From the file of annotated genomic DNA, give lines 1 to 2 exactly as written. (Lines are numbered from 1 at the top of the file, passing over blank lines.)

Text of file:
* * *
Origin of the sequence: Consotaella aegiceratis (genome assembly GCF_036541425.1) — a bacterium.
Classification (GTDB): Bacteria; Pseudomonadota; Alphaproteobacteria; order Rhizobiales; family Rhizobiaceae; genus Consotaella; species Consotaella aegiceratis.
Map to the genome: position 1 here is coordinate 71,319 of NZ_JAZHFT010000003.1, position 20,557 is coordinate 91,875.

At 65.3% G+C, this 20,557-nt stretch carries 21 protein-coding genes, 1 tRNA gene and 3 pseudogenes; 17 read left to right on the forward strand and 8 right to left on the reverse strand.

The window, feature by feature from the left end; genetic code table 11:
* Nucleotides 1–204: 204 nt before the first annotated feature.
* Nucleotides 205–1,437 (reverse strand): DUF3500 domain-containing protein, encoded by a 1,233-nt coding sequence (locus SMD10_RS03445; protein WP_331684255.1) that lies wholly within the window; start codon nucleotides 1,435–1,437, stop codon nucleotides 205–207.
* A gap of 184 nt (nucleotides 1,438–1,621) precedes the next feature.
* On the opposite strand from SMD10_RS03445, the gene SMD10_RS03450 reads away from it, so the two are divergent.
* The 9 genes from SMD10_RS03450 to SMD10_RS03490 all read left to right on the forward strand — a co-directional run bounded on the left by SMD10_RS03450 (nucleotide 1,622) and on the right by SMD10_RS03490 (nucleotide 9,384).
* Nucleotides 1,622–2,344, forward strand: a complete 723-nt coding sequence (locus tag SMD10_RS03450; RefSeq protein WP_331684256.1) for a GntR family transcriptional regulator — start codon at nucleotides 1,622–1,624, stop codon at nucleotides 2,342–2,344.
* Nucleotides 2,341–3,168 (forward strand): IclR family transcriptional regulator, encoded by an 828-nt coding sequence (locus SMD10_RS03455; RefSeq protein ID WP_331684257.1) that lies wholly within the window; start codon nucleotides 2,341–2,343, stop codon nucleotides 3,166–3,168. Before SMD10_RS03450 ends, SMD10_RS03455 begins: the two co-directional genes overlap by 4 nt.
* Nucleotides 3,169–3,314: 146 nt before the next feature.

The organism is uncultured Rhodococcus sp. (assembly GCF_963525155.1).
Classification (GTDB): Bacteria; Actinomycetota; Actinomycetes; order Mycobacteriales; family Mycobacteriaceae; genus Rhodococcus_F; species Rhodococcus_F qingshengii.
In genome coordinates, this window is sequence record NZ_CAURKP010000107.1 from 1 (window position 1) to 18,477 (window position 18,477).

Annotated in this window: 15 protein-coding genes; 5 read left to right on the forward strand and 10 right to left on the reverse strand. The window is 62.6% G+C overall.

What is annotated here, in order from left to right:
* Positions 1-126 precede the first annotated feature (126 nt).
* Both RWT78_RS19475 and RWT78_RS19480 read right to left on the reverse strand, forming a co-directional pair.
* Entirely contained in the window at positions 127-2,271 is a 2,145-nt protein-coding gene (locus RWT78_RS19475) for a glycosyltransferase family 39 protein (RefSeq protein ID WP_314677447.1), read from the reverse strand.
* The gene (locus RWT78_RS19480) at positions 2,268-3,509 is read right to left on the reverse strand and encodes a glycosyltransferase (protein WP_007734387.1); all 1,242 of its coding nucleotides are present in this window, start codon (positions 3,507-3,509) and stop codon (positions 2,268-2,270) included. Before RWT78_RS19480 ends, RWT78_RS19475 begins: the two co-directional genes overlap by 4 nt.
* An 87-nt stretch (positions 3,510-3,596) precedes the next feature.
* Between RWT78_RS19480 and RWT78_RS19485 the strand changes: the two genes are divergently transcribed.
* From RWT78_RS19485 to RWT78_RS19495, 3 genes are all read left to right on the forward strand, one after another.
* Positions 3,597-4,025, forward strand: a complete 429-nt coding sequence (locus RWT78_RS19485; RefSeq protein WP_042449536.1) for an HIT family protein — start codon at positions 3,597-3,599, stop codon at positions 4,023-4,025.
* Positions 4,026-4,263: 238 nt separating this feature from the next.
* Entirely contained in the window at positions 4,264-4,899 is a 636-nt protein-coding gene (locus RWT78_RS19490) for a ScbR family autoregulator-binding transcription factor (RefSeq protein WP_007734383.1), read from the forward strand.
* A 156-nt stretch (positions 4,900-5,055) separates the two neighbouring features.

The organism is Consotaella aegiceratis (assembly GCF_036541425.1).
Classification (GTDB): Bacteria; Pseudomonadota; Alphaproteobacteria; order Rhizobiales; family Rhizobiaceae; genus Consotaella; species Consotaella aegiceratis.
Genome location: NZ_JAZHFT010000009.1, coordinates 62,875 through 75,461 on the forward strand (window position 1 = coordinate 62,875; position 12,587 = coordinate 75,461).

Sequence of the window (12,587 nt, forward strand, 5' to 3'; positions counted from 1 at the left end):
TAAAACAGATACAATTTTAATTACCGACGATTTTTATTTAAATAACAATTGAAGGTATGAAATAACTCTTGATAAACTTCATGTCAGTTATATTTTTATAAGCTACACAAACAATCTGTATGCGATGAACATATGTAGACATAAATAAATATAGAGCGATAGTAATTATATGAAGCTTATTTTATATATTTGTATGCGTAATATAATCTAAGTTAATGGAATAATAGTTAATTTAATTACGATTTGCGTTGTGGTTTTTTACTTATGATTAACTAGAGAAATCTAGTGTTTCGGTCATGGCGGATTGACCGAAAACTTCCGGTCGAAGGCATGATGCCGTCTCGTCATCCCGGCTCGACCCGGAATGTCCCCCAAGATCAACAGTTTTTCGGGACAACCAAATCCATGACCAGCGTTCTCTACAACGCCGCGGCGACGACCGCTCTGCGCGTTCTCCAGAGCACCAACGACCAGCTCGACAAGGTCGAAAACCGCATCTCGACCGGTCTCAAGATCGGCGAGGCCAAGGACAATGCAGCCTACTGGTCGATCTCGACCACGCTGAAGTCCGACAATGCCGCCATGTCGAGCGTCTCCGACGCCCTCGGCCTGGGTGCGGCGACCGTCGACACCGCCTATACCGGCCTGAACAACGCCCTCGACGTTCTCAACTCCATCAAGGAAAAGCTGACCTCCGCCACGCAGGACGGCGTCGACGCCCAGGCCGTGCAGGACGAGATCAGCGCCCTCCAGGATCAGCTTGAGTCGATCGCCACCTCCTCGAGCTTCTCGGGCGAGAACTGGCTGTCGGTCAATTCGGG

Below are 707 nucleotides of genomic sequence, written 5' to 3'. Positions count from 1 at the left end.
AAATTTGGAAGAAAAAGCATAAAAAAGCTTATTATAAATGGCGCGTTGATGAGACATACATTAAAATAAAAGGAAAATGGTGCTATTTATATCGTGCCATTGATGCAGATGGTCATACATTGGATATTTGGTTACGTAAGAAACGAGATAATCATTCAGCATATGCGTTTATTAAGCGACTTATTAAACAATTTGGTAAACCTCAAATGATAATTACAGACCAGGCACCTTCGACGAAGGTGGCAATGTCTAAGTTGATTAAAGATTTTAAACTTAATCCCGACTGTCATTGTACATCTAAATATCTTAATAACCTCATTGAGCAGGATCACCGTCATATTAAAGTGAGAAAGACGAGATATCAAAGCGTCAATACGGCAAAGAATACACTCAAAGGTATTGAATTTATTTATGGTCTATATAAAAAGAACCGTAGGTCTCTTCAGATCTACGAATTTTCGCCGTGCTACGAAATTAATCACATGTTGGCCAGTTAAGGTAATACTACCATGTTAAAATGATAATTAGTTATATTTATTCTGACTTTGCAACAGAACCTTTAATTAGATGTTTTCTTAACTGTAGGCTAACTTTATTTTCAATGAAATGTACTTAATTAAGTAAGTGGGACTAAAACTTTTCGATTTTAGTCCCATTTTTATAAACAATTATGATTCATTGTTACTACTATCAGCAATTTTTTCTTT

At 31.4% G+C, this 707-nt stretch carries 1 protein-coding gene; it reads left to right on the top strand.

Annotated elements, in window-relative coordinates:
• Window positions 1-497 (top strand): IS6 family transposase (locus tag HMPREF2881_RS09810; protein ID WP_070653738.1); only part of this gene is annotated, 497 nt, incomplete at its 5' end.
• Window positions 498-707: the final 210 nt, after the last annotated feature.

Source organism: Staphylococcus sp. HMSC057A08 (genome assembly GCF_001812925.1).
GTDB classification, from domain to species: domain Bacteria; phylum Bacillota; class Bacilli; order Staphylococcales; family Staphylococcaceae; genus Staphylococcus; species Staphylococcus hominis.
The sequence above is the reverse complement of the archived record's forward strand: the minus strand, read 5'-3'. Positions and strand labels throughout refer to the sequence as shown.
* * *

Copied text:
Origin of the sequence: Consotaella aegiceratis (genome assembly GCF_036541425.1) — a bacterium.
Classification (GTDB): Bacteria; Pseudomonadota; Alphaproteobacteria; order Rhizobiales; family Rhizobiaceae; genus Consotaella; species Consotaella aegiceratis.